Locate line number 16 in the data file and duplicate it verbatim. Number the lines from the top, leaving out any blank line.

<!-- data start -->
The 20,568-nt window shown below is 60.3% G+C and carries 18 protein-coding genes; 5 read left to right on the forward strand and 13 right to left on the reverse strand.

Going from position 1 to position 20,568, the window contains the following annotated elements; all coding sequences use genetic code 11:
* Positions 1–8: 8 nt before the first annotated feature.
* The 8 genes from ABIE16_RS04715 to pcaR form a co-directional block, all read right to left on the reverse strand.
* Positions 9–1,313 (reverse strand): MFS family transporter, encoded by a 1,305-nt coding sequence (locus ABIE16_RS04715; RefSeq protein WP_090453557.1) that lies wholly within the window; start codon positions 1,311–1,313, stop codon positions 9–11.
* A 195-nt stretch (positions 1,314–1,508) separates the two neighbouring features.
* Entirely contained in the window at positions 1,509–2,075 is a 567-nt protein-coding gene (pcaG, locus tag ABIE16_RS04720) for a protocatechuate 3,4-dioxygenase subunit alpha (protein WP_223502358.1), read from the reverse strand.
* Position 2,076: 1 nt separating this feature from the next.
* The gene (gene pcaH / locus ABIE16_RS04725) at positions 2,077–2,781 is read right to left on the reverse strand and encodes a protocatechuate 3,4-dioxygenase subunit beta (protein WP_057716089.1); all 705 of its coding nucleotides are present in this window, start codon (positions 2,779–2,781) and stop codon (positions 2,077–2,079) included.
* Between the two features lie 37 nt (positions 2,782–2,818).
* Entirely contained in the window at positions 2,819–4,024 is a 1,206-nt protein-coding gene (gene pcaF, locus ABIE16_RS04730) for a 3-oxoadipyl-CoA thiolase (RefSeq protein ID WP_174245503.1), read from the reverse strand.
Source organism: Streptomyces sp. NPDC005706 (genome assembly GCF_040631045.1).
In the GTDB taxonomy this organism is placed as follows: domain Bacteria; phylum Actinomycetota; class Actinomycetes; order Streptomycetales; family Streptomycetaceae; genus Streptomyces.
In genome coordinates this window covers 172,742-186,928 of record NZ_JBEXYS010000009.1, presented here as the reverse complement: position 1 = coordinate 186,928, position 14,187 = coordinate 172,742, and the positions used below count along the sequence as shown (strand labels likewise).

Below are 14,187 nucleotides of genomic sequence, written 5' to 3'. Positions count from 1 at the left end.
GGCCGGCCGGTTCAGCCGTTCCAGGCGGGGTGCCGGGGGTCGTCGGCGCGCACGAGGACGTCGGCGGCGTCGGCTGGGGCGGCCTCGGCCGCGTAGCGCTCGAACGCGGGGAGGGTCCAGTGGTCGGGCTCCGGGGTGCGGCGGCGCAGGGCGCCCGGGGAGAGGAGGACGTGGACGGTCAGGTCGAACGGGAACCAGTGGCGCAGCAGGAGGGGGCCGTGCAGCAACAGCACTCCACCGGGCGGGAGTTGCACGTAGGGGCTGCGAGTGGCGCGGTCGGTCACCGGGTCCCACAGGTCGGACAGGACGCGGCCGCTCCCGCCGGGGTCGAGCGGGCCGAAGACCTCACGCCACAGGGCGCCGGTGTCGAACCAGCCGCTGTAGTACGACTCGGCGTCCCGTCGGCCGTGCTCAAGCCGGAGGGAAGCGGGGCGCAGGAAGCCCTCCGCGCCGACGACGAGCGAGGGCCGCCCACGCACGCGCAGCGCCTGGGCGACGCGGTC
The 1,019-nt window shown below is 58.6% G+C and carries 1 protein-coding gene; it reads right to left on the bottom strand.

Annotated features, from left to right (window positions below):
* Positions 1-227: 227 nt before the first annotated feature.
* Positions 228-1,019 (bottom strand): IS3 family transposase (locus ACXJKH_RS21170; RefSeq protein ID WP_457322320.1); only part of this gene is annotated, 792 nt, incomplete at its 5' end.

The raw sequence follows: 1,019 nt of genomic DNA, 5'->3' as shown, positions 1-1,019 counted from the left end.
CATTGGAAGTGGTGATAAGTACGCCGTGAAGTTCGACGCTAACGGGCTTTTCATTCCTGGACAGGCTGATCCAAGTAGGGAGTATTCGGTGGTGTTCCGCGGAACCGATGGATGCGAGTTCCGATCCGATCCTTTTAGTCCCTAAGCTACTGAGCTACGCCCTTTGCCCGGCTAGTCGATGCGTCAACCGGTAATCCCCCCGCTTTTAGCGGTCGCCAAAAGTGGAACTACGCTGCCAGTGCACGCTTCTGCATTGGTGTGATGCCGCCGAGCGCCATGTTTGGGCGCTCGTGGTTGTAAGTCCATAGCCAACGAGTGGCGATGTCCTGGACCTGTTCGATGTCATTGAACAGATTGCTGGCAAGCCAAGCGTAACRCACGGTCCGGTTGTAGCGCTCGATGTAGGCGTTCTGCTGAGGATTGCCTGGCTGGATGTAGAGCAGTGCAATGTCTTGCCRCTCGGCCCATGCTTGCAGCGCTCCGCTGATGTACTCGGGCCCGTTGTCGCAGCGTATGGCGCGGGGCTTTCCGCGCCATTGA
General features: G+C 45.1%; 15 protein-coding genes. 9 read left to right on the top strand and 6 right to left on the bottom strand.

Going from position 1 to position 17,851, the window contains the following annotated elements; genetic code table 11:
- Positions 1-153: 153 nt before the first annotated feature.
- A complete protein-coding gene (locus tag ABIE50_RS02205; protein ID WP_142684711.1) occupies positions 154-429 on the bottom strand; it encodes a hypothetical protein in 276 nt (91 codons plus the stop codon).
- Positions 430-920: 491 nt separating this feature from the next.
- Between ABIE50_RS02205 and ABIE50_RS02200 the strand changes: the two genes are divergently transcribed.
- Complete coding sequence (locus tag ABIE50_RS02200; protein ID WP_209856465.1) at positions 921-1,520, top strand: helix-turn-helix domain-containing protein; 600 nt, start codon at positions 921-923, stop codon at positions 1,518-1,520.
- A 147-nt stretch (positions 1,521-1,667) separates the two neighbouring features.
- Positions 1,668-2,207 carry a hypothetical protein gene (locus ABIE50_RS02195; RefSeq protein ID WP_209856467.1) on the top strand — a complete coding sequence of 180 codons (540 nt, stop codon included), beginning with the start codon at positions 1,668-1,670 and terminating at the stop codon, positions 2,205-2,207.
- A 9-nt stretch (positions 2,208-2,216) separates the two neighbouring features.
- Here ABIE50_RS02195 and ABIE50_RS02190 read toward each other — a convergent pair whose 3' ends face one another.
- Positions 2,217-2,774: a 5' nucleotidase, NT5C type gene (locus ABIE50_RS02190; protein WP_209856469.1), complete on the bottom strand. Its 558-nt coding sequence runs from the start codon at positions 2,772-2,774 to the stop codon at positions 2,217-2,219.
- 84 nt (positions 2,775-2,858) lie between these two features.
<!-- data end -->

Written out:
GGCCGGCCGGTTCAGCCGTTCCAGGCGGGGTGCCGGGGGTCGTCGGCGCGCACGAGGACGTCGGCGGCGTCGGCTGGGGCGGCCTCGGCCGCGTAGCGCTCGAACGCGGGGAGGGTCCAGTGGTCGGGCTCCGGGGTGCGGCGGCGCAGGGCGCCCGGGGAGAGGAGGACGTGGACGGTCAGGTCGAACGGGAACCAGTGGCGCAGCAGGAGGGGGCCGTGCAGCAACAGCACTCCACCGGGCGGGAGTTGCACGTAGGGGCTGCGAGTGGCGCGGTCGGTCACCGGGTCCCACAGGTCGGACAGGACGCGGCCGCTCCCGCCGGGGTCGAGCGGGCCGAAGACCTCACGCCACAGGGCGCCGGTGTCGAACCAGCCGCTGTAGTACGACTCGGCGTCCCGTCGGCCGTGCTCAAGCCGGAGGGAAGCGGGGCGCAGGAAGCCCTCCGCGCCGACGACGAGCGAGGGCCGCCCACGCACGCGCAGCGCCTGGGCGACGCGGTC